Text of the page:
Code Girls United provides free, after school programs that promote social-emotional learning, career readiness, and tools for self-sufficiency. We help rural and Native girls from low-income areas across Montana improve their social mobility by equipping them with the education and resources they need for future success in STEM related fields through our After School Coding & Business Program.
Through our program, young girls gain experiences in computer science and coding fundamentals, marketing best practices, business development & entrepreneurship, and writing and public speaking skills which supports the development and proficiency in math, reading, and social emotional learning. In addition to learning coding and practical business skills, the young girls who enter our program walk away with a new sense of self-confidence in their abilities and an empowerment to take control of their future.
The young girls who enter our program walk away with a new sense of self-confidence in their abilities and an empowerment to take control of their future. Computer science and coding activities have been shown to help build up feelings of autonomy, confidence, creativity, and critical problem solving–in addition to skills building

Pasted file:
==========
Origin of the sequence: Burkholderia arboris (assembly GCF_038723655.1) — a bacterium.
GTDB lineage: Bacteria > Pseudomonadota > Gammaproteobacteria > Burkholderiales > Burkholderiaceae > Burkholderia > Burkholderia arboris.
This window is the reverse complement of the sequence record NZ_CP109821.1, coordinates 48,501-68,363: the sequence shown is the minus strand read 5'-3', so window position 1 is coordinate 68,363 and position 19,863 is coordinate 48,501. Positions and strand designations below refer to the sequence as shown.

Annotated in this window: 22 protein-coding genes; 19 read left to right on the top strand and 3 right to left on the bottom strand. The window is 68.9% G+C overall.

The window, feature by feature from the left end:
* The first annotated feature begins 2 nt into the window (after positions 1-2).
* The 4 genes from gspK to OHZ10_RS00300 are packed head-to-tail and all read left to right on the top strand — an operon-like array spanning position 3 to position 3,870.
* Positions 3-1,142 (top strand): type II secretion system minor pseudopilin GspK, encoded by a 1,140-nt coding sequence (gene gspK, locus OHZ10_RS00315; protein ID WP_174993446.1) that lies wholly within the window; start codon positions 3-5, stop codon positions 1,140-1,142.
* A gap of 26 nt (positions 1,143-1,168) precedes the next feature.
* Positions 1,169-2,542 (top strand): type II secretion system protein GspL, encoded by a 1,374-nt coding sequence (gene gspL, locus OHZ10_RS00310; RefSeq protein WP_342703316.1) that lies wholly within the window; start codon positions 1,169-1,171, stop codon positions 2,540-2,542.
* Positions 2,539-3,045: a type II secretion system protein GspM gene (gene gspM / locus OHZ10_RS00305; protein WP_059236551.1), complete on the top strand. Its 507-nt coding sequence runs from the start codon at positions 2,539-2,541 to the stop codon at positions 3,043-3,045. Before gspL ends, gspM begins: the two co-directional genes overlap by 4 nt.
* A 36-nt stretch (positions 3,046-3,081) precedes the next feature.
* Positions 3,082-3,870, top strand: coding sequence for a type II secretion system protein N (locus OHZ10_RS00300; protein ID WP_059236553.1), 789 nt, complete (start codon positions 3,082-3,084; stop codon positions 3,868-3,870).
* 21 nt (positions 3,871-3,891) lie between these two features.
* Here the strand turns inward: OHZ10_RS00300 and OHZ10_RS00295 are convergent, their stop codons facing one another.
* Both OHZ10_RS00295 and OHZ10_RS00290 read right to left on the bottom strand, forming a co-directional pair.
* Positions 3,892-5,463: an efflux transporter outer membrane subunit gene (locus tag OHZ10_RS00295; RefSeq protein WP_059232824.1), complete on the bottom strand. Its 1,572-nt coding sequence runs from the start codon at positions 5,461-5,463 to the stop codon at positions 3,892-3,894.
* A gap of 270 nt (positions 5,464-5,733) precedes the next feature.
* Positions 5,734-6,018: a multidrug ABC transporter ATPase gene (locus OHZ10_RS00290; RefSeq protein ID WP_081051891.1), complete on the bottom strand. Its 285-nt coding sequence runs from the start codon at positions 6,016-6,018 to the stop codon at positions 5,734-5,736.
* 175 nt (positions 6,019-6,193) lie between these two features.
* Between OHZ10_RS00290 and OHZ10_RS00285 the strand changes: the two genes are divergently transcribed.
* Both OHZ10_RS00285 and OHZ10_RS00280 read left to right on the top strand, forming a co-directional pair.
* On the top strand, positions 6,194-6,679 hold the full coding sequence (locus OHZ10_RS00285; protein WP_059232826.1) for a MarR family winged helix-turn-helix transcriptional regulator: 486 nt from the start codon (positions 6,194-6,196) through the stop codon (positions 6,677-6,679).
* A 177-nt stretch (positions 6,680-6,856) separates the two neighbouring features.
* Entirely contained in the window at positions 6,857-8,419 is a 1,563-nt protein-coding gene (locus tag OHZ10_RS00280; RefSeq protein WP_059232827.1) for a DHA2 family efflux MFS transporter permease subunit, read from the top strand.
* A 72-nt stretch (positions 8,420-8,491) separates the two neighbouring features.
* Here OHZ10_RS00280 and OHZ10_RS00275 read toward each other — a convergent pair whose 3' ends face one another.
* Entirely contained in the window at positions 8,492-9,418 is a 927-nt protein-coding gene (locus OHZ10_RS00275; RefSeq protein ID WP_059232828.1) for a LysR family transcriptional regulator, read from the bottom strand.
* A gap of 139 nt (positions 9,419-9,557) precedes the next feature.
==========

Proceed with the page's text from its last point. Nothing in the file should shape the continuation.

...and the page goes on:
Computer science and coding activities teach students the importance of logical progressions, loops, and if-then statements, which directly translates to the students’ ability to understand how their own actions can affect others in a positive or negative way.
Girls in our program engage with mathematical concepts such as discrete math, logic, data structures, probability and statistics, and linear algebra. Through our hands-on use of MIT’s App Inventor our girls are exposed to topics such as: counting, summation, algebraic structures, predicate logic, first-order, higher-order, functional programming, algorithms, Artificial Intelligence, databases, and much more.
Program participants create a business plan, develop and conduct surveys, research community problems with adult mentors, and create public presentations. These activities foster constructed and contextual knowledge, information creation as a process, research as inquiry, scholarship as conversation, and strategic exploration.